Neonatal sepsis: antibiotic sensitivity & resistance pattern of commonly isolated pathogens in a neonatal intensive care unit of a teritiary care hospital, South India
Publication Type:Journal Article
Source:Int J Pharm Bio Sci, Volume 3, Number 4, p.802–809 (2012)
Neonatal bacterial sepsis is one of the major causes of morbidity and mortality in neonates. Bacterial pathogens and drug resistance are different in hospitals of each
country. In this study we identified bacterial pathogens and its sensitivity and resistance pattern for various antibiotics in the neonatal intensive care unit (NICU) in Amrita
Institute of Medical Sciences (AIMS), kochi during September 2011 to April 2012. A total of 150 newborns admitted in the NICU with symptoms/signs of bacteremia/septicemia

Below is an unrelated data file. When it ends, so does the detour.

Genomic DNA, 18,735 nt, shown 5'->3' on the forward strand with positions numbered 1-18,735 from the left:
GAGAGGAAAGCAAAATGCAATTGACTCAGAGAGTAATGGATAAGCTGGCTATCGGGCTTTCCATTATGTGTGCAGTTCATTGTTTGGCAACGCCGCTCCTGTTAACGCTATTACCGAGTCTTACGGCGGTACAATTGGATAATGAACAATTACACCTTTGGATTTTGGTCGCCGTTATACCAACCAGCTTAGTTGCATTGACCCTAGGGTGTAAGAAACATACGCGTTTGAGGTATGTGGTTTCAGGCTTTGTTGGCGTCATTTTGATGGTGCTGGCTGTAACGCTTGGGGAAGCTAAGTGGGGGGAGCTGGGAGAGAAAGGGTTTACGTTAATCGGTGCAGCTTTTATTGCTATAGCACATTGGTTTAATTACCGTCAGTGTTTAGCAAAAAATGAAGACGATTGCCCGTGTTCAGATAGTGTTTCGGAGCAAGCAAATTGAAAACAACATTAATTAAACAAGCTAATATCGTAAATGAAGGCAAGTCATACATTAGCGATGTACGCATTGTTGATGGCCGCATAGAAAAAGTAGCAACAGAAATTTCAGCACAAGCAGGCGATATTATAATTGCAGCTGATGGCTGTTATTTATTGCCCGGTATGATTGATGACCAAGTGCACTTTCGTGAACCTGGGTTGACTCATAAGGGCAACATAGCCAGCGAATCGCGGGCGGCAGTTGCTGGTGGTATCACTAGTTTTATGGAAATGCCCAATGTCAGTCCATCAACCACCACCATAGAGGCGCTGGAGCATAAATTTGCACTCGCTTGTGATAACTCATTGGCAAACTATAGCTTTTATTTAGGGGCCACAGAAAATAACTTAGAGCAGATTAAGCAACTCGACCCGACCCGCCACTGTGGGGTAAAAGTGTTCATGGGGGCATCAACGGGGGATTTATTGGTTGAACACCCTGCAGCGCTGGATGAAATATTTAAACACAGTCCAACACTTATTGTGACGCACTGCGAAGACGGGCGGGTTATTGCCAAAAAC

or developed sepsis during their stay in NICU were included in the study. 57 (38%) out of 150 patients admitted during the study period had proven sepsis confirmed bypositive blood culture. Gram negative organisms accounted for 87.72 % of all positive cultures. Among the culture positive specimens, Klebsiella pneumoniae (45.61 %) and
Coagulase Oxidase Negative Staphylococcus (CoNS) (12.28%) were the commonly isolated gram negative and gram positive organism respectively.
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